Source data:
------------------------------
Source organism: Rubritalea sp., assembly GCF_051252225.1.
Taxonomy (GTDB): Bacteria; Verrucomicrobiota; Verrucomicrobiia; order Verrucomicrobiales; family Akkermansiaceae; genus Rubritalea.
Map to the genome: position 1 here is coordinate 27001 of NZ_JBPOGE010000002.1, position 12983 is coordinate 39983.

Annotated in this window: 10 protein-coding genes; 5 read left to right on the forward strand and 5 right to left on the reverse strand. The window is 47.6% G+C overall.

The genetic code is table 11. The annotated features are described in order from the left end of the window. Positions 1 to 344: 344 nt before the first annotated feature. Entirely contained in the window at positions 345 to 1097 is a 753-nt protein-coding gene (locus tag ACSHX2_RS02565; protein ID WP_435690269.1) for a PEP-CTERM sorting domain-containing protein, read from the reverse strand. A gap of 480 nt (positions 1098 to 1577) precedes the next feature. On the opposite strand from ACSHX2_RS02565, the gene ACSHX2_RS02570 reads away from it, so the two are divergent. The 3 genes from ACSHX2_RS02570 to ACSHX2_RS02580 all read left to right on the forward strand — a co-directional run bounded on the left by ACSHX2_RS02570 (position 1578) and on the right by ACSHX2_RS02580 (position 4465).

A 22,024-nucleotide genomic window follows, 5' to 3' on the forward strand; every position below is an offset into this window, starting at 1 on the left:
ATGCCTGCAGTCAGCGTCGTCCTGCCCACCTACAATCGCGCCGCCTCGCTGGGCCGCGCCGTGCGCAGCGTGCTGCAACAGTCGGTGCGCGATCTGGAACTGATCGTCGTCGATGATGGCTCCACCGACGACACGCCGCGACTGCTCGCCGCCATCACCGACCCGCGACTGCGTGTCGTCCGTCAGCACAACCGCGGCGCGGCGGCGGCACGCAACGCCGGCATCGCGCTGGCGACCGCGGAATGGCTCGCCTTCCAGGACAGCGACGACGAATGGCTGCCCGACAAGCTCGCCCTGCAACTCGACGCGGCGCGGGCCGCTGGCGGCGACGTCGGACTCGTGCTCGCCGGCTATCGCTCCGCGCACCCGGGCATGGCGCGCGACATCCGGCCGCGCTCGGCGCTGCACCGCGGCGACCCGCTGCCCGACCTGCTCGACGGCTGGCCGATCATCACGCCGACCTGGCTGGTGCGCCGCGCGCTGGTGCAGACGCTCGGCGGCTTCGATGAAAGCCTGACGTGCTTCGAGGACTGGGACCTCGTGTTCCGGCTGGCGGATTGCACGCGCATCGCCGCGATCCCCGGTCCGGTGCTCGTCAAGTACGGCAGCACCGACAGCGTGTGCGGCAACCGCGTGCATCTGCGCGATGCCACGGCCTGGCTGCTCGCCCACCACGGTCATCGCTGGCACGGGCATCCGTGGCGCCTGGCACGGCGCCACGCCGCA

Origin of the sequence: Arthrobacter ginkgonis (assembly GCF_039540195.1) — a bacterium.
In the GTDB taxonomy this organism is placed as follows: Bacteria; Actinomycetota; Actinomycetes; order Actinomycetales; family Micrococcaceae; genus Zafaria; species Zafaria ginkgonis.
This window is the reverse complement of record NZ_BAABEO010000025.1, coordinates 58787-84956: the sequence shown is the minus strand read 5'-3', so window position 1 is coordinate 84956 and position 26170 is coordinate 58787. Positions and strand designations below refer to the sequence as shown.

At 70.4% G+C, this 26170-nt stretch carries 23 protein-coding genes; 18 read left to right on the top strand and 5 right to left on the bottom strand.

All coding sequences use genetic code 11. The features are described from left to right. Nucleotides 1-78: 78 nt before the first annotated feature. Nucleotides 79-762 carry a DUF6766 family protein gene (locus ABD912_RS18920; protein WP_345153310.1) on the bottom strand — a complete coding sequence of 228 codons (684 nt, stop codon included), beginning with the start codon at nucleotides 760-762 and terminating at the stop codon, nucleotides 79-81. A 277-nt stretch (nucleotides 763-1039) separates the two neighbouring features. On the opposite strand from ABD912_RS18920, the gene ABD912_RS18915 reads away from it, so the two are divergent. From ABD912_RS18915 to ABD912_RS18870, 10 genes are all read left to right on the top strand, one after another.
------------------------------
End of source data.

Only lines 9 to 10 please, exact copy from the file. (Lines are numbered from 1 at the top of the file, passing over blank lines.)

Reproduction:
In the GTDB taxonomy this organism is placed as follows: Bacteria; Actinomycetota; Actinomycetes; order Actinomycetales; family Micrococcaceae; genus Zafaria; species Zafaria ginkgonis.
This window is the reverse complement of record NZ_BAABEO010000025.1, coordinates 58787-84956: the sequence shown is the minus strand read 5'-3', so window position 1 is coordinate 84956 and position 26170 is coordinate 58787. Positions and strand designations below refer to the sequence as shown.